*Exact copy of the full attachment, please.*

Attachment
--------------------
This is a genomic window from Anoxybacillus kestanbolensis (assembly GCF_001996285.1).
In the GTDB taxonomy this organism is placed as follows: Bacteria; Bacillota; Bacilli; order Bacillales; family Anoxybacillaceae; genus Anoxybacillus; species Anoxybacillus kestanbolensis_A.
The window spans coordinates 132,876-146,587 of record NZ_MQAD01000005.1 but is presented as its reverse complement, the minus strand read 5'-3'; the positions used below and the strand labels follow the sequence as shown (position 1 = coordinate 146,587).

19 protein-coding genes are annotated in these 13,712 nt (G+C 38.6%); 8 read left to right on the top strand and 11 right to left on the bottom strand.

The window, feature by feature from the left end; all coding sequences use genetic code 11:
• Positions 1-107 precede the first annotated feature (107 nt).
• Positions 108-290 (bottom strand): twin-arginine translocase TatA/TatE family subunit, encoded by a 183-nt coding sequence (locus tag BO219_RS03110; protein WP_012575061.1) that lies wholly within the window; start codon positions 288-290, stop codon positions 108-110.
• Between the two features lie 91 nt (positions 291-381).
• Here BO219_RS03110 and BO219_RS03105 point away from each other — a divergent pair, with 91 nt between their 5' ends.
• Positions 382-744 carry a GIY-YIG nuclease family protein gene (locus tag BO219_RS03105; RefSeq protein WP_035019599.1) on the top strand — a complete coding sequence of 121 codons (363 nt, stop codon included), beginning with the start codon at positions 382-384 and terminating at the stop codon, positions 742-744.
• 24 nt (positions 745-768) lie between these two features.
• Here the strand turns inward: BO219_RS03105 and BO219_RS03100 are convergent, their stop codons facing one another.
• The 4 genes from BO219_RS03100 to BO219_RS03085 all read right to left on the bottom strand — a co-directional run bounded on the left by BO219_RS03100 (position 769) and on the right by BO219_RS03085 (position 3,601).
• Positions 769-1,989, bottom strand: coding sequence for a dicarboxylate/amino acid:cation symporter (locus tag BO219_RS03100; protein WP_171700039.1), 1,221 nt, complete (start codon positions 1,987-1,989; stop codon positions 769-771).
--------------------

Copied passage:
This is a genomic window from Anoxybacillus kestanbolensis (assembly GCF_001996285.1).
In the GTDB taxonomy this organism is placed as follows: Bacteria; Bacillota; Bacilli; order Bacillales; family Anoxybacillaceae; genus Anoxybacillus; species Anoxybacillus kestanbolensis_A.
The window spans coordinates 132,876-146,587 of record NZ_MQAD01000005.1 but is presented as its reverse complement, the minus strand read 5'-3'; the positions used below and the strand labels follow the sequence as shown (position 1 = coordinate 146,587).

19 protein-coding genes are annotated in these 13,712 nt (G+C 38.6%); 8 read left to right on the top strand and 11 right to left on the bottom strand.

The window, feature by feature from the left end; all coding sequences use genetic code 11:
• Positions 1-107 precede the first annotated feature (107 nt).
• Positions 108-290 (bottom strand): twin-arginine translocase TatA/TatE family subunit, encoded by a 183-nt coding sequence (locus tag BO219_RS03110; protein WP_012575061.1) that lies wholly within the window; start codon positions 288-290, stop codon positions 108-110.
• Between the two features lie 91 nt (positions 291-381).
• Here BO219_RS03110 and BO219_RS03105 point away from each other — a divergent pair, with 91 nt between their 5' ends.
• Positions 382-744 carry a GIY-YIG nuclease family protein gene (locus tag BO219_RS03105; RefSeq protein WP_035019599.1) on the top strand — a complete coding sequence of 121 codons (363 nt, stop codon included), beginning with the start codon at positions 382-384 and terminating at the stop codon, positions 742-744.
• 24 nt (positions 745-768) lie between these two features.
• Here the strand turns inward: BO219_RS03105 and BO219_RS03100 are convergent, their stop codons facing one another.
• The 4 genes from BO219_RS03100 to BO219_RS03085 all read right to left on the bottom strand — a co-directional run bounded on the left by BO219_RS03100 (position 769) and on the right by BO219_RS03085 (position 3,601).
• Positions 769-1,989, bottom strand: coding sequence for a dicarboxylate/amino acid:cation symporter (locus tag BO219_RS03100; protein WP_171700039.1), 1,221 nt, complete (start codon positions 1,987-1,989; stop codon positions 769-771).